Why online discrimination against women should concern us all
Cyberspace is not as free and democratic as it could be, especially for women. Although freedom of expression is protected in the Universal Declaration of Human Rightsin many parts of the world, women cannot exercise this right without fear due to discriminatory practices by governments and corporations, or lack of state capacity to promote access and protect girls and women against threats to their freedom, privacy and security.
In 2021, the United Nations Special Rapporteur on the promotion and protection of freedom of opinion and expression, Irene Khan, published the first report focused solely on the correlation between gender and freedom of opinion and expression. She points out that “the Internet has become the new battleground in the struggle for women’s rights, amplifying the opportunities for women to express themselves but also multiplying the possibilities of repression”.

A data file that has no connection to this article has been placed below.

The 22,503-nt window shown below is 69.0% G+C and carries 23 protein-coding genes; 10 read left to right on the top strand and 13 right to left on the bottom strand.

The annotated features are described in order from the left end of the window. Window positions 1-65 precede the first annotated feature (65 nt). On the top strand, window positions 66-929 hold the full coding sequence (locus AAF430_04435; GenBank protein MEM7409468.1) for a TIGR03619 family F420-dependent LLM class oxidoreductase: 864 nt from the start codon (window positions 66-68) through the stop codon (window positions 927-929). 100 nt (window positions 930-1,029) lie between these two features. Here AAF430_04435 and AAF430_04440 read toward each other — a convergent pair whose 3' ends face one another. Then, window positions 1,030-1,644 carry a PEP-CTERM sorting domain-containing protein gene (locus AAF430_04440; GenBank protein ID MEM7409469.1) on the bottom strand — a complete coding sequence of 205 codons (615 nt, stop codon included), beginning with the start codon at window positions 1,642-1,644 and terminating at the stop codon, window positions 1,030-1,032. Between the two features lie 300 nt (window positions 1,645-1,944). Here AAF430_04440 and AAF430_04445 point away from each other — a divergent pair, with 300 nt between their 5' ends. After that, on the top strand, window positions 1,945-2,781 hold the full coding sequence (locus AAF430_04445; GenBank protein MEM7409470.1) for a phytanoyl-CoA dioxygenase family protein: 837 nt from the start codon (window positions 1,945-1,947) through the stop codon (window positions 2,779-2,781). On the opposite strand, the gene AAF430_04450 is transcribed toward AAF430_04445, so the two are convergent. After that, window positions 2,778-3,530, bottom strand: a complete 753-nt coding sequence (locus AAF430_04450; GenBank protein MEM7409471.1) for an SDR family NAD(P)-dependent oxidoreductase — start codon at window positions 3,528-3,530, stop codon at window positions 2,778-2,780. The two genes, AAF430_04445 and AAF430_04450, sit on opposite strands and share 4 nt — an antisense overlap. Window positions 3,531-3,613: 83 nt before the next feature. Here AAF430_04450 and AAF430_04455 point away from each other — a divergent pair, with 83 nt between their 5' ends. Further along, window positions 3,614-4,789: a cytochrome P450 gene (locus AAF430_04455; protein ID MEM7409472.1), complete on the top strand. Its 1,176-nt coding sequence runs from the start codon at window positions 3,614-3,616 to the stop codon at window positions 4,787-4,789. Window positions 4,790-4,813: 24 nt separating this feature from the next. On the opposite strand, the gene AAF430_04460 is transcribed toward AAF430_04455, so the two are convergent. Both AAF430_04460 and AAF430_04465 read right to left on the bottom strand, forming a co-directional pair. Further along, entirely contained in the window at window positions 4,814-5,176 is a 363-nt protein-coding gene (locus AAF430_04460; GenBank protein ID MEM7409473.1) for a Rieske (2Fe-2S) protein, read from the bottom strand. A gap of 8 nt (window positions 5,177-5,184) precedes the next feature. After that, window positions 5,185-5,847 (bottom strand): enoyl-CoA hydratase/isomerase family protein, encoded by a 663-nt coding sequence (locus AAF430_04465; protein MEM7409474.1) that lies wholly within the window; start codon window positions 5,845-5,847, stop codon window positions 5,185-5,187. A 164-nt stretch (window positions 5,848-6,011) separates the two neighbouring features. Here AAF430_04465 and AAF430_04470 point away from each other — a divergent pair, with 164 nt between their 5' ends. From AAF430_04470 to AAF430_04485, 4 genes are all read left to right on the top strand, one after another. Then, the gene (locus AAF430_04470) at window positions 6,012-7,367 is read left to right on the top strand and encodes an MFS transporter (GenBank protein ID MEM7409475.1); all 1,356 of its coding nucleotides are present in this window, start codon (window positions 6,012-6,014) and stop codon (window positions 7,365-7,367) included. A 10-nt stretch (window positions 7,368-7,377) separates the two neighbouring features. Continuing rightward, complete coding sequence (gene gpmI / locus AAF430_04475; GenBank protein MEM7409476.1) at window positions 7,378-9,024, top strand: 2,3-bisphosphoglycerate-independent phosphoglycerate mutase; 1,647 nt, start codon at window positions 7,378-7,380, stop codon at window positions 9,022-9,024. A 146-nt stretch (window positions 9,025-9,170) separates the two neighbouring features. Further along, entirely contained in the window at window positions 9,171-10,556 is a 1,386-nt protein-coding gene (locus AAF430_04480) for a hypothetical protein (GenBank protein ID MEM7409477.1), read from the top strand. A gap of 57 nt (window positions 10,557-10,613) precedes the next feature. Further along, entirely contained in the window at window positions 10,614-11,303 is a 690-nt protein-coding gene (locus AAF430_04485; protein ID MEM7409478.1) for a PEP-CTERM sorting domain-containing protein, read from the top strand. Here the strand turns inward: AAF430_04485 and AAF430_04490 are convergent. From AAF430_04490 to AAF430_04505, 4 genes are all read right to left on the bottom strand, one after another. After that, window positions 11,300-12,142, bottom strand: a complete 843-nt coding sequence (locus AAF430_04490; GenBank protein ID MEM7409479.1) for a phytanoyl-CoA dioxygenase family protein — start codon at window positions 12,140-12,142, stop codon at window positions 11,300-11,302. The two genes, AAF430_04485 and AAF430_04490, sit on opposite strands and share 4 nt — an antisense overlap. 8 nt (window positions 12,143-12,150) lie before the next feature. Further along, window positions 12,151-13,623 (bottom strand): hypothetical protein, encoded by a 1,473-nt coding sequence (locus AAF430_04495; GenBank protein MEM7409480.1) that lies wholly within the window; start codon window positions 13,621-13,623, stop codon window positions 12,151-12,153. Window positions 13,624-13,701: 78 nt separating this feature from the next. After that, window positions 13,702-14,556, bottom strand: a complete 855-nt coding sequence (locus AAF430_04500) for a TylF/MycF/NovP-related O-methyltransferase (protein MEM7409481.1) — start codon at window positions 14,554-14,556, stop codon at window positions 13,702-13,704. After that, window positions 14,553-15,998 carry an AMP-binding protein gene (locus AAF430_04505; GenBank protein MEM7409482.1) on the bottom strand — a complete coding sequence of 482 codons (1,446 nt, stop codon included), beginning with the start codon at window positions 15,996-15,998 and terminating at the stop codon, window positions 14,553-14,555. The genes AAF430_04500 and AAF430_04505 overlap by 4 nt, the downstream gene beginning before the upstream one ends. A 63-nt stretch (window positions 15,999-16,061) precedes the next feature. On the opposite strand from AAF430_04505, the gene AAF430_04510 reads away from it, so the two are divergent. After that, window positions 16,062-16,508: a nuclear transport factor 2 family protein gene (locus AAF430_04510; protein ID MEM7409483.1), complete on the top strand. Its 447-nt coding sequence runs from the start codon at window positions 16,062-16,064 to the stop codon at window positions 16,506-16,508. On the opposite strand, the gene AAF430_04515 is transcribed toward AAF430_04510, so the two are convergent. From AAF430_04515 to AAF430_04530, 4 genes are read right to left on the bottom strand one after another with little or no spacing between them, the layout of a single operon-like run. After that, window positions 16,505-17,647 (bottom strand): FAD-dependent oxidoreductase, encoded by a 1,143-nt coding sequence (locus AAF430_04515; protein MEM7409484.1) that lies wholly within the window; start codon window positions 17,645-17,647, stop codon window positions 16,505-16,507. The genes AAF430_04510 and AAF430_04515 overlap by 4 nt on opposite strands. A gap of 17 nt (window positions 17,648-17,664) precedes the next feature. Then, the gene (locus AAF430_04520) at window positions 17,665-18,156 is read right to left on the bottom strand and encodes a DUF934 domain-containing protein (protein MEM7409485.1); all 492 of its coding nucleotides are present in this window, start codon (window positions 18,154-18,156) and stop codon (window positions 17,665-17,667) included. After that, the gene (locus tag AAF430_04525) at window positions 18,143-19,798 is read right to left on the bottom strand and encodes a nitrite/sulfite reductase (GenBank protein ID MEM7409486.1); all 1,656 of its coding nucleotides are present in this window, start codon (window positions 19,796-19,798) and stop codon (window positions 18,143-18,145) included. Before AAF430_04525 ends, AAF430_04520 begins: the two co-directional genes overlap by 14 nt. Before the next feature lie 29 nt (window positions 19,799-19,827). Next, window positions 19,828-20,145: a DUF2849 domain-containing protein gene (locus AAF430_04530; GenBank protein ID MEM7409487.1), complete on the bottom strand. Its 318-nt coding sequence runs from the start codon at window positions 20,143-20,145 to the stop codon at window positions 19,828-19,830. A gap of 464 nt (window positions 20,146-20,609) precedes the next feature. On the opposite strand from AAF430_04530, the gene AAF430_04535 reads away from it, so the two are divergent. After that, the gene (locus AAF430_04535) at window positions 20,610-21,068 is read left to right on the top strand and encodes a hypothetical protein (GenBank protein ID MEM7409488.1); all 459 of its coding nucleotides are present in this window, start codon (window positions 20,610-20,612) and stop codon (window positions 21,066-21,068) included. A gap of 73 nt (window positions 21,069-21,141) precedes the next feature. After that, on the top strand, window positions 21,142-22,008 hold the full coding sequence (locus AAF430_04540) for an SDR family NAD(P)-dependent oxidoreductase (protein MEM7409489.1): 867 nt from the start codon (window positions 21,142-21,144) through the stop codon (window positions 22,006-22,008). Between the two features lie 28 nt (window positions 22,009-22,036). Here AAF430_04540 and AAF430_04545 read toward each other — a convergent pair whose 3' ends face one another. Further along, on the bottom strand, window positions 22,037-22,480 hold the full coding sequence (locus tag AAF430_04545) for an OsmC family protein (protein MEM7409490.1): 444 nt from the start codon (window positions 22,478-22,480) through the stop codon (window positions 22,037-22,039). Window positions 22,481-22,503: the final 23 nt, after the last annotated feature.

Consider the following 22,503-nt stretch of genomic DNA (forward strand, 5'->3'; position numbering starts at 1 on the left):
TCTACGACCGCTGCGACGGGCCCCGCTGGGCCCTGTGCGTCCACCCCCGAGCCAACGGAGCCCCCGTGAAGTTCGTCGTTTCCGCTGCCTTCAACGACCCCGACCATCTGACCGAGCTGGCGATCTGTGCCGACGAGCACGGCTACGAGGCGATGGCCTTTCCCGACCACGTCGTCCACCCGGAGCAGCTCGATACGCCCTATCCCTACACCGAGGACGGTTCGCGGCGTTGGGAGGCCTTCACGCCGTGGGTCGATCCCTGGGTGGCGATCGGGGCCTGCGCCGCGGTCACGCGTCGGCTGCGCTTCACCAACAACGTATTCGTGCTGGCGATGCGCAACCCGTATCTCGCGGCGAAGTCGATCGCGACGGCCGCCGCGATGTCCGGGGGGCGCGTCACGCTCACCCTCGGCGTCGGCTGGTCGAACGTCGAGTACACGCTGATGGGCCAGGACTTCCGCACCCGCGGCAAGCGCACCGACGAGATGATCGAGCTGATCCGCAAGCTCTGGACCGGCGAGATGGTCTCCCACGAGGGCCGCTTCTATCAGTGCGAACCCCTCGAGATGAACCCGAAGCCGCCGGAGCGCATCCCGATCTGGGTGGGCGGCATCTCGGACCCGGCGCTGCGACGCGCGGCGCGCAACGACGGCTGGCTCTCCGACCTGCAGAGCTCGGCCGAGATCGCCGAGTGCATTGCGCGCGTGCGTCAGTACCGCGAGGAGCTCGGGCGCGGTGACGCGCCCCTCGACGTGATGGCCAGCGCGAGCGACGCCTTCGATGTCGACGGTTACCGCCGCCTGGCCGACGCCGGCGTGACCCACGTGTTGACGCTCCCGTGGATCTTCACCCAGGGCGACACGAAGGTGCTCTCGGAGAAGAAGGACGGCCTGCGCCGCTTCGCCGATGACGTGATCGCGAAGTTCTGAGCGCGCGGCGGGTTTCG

The causes and solutions are complex and depend on individual women’s experiences and factors such as race and geographic location. Communities, governments and businesses must improve equitable access to the Internet while promoting policies that encourage women’s participation and protect them from harassment and abuse.
Known as the “digital gender divide,” gender-based inequality in internet access mirrors other social inequalities. According to the International Telecommunications Union, the gap is at least 10% in the least developed countries, particularly those in Africa and the Arab States. Two of the main barriers to equitable access are cultural norms and affordability, according to a investigation of the Best Practices Forum (BPF) on Gender.